EAN is the European name for a group of barcode standards which have their counterparts in the US UCC standards and the Japanese JAN standards. These standards define several different barcode types used for traded articles. Many of the organisations responsible for these standards formed GS1 to coordinate the standards worldwide, and the individual organisation have renamed themselves to reflect this change. Thus the E-Centre in the UK has become GS1-UK. Similarly many of the standards appear to be in the process of being rename; thus the barcode type EAN-128 is now known as GS1-128.
The discussion on this page uses the older nomenclature.
EAN-13 is the main scheme used throughout Europe for retail article numbering and is identical to UCC-13 used in the USA. It is a numeric only coding scheme. The > symbol in the right margin is a light margin indicator. In the left margin the first code digit is used as the margin indicator. No other marking should appear in the light margins.
EAN codes require 13 digits (12 if the check digit is calculated automatically. Numbers used for EAN article numbering are assigned by the country’s GS1 member organisation - see http://www.gs1.org/contact/worldwide.php
EAN-13 check digits may be determined using the dLSoft check digit calculator
GS1-13 symbols may contain a 2 or 5 digit supplementary:
Note that there is not a one to one correspondence between bars and the code numbers.
EAN-8 is a smaller and shortened version of the EAN code.
EAN-8 requires 8 digits (7 if the check digit is calculated automatically by dLSoft products), and support 2 and 5 digit supplementaries.
EAN-8 check digits may be determined using the dLSoft check digit calculator
14 digit GTINs may be represented by ITF or EAN128/UCC128 barcodes, and modern implementations should use EAN128/UCC128 – so that is what the dLSoft barcode libraries use. GS1-14 barcodes may be constructed from 12/13 digit retail UPC/EAN/UCC barcode numbers by left-filling the numbers with zeros, and use a special checkdigit.
EAN-14 in EAN128 barcode form may be created by providing 13 digits; the Logistical Variant digit (normally 0 in the UK) followed by the first 12 of the retail digits (eg. from EAN-13 numbers but without EAN's check digit). Creation from UPC-A numbers requires two 0s followed by the first 11 digits of the UPC-A barcode number without the check digit. dBarcode calculates the EAN-14 check digit if Auto-checkdigit is enabled, and then produces the EAN128 barcode.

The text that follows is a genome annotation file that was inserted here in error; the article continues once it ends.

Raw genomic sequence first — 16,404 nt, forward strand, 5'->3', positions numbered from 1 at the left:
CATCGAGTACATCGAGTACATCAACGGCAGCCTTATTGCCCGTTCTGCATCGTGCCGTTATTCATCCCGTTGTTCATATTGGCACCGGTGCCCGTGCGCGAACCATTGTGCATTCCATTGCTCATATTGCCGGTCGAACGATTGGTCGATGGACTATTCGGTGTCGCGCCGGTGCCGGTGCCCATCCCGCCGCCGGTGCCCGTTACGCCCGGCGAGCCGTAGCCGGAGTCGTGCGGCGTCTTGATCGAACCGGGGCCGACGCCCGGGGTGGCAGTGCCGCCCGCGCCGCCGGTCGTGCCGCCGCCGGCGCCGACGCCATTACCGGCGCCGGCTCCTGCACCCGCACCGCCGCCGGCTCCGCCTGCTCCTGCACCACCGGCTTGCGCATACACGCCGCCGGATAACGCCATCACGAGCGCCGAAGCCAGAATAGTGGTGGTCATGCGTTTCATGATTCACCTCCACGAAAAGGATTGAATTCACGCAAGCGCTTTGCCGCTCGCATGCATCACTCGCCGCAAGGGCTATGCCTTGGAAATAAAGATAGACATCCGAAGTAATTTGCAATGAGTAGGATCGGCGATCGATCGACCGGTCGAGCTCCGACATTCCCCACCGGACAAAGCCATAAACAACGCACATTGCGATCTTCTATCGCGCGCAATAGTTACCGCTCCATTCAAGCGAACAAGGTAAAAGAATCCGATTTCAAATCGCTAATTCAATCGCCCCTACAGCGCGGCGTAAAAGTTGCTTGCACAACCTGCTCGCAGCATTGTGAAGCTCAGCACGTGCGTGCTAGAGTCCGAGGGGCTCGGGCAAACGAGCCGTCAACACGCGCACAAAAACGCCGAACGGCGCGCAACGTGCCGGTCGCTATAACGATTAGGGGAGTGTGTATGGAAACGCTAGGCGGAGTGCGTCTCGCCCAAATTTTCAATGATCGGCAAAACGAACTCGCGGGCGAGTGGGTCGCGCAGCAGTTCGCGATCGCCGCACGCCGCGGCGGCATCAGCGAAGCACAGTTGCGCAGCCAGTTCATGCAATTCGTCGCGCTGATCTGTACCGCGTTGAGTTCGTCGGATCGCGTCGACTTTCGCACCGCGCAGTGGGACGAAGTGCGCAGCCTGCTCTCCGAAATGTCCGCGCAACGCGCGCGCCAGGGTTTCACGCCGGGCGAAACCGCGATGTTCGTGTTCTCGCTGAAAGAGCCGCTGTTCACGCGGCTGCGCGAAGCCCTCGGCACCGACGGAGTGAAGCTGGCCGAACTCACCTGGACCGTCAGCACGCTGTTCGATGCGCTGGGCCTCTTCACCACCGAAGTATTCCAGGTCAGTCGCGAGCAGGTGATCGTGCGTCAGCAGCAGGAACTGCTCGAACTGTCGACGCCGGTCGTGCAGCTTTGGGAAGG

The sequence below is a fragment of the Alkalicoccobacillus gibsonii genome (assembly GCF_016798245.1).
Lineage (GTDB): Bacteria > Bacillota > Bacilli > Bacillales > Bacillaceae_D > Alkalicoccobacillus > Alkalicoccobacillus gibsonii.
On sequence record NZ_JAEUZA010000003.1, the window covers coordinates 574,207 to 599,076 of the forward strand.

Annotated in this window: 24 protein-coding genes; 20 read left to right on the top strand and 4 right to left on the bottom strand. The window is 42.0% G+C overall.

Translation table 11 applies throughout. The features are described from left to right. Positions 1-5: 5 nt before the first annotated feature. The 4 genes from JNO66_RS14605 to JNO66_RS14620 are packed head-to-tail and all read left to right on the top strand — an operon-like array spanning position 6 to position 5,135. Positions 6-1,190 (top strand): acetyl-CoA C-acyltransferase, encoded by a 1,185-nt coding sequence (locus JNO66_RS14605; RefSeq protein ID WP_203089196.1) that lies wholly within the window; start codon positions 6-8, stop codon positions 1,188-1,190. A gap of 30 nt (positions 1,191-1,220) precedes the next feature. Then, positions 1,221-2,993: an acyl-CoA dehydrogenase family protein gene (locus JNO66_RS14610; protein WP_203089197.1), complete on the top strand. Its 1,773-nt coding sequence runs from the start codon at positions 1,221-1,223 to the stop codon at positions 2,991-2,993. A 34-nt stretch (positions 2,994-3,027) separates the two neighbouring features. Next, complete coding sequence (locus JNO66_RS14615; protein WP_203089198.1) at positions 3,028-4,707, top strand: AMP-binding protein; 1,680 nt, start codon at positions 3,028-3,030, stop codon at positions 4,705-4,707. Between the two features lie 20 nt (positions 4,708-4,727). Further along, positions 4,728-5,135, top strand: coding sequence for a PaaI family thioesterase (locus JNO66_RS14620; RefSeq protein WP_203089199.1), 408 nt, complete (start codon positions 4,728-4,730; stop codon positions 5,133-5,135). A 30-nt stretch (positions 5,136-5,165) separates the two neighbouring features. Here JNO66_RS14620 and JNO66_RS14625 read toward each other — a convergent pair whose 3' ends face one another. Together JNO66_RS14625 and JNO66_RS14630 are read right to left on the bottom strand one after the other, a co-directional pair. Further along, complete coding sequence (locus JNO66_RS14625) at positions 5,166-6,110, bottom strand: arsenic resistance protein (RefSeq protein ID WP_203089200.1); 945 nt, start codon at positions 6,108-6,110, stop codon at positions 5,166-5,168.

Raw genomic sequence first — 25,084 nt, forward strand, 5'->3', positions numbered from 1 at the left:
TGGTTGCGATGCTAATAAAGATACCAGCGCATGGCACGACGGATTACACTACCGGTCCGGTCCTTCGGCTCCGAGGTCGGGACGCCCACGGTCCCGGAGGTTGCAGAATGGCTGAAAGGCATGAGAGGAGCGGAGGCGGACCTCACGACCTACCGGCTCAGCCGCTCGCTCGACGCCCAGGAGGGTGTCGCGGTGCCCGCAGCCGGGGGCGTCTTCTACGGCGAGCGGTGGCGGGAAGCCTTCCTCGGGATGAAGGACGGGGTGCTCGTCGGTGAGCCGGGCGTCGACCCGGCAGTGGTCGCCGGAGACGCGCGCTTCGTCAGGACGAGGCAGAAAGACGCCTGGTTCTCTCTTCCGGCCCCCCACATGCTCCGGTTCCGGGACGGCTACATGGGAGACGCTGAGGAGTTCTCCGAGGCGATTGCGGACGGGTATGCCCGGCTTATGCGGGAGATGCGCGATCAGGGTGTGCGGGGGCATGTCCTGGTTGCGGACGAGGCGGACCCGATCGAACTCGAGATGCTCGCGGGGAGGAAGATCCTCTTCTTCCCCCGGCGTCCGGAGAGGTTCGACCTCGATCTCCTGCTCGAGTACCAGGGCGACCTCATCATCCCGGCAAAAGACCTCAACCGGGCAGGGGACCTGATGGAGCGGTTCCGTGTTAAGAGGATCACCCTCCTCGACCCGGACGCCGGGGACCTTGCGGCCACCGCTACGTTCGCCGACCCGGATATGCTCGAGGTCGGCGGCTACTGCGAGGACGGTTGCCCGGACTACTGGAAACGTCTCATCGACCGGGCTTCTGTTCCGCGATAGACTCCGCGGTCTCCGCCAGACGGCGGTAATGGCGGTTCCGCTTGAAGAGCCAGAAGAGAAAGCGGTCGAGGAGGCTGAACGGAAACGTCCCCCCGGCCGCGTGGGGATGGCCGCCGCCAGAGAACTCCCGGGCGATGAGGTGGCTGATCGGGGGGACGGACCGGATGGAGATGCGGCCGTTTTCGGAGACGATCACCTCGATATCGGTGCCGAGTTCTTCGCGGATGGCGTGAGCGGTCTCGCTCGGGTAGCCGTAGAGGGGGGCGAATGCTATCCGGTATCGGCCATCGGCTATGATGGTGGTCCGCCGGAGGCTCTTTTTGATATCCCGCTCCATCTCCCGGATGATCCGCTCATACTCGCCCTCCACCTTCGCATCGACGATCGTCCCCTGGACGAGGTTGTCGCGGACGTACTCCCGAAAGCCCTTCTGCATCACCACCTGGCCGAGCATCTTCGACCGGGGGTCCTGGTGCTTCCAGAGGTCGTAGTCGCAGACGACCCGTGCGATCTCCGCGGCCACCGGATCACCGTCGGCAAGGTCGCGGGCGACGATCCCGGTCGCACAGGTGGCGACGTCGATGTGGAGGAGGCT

EAN-14 check digits may be determined using the dLSoft check digit calculator
GS1-128 barcodes (formerly EAN-128 or UCC-128) are modern very high density codes. The scheme is based on Code 128 but is distinguished from it by having its first character as an FNC1 character.
GS1-128 barcodes commonly include Application Identifiers (the characters enclosed in brackets) which identify the function of the characters following the brackets. Application Identifiers are defined by GS1, and some examples are shown below:
Users of GS1-128 should note that while there is a nominal size for these symbols (31.8 mm high and 11*n+2 mm long, where n is the number of characters including control codes), many applications of these codes use recommended sizes of between 50% and 84% of nominal.
The GS1 DataBar symbology - formerly known as EAN.UCC Reduced Space Symbology (RSS) - is a family containing three linear symbologies and three stacked variants, known as GS1-DataBar barcodes.
For more information see GS1-Databar barcodes
GS1 Composite symbols consist of one of the above linear barcode components associated with an adjacent 2D component which is used for encoding supplementary data – such as a batch number or expiration date. The linear component should be scannable by normal 1D scanners even though such scanner may ignore the 2D component.
For more information see GS1 Composite barcodes
ITF is a large barcode intended for use on the outside of packing cases and scanning a a distance. In this form it most commonly uses the same code and EAN-13, but with a LEADING 0. If a check digit is calculated by dLSoft products for this code then the EAN-13 check digit is produced.
Modern implementations tend to use GS1-128/EAN-128 barcodes rather than ITF barcodes.
(shown reduced in size)
The horizontal bars supporting the bars of the barcode are called Bearer Bars, and these are recommended rather than mandatory.
(shown reduced in size)
Similarly optional H printer gauge marks (and the accompanying extra light margin space) are optional, because these were also features of older printing technologies, designed to check for impression depth and ink spread.
A shortened version of this code is ITF-6
The ITF 6 code is not intended to have H gauges.
Note that these ITF codes use the same encoding scheme but are intended for different uses than Interleaved 2 of 5 (I-2of5)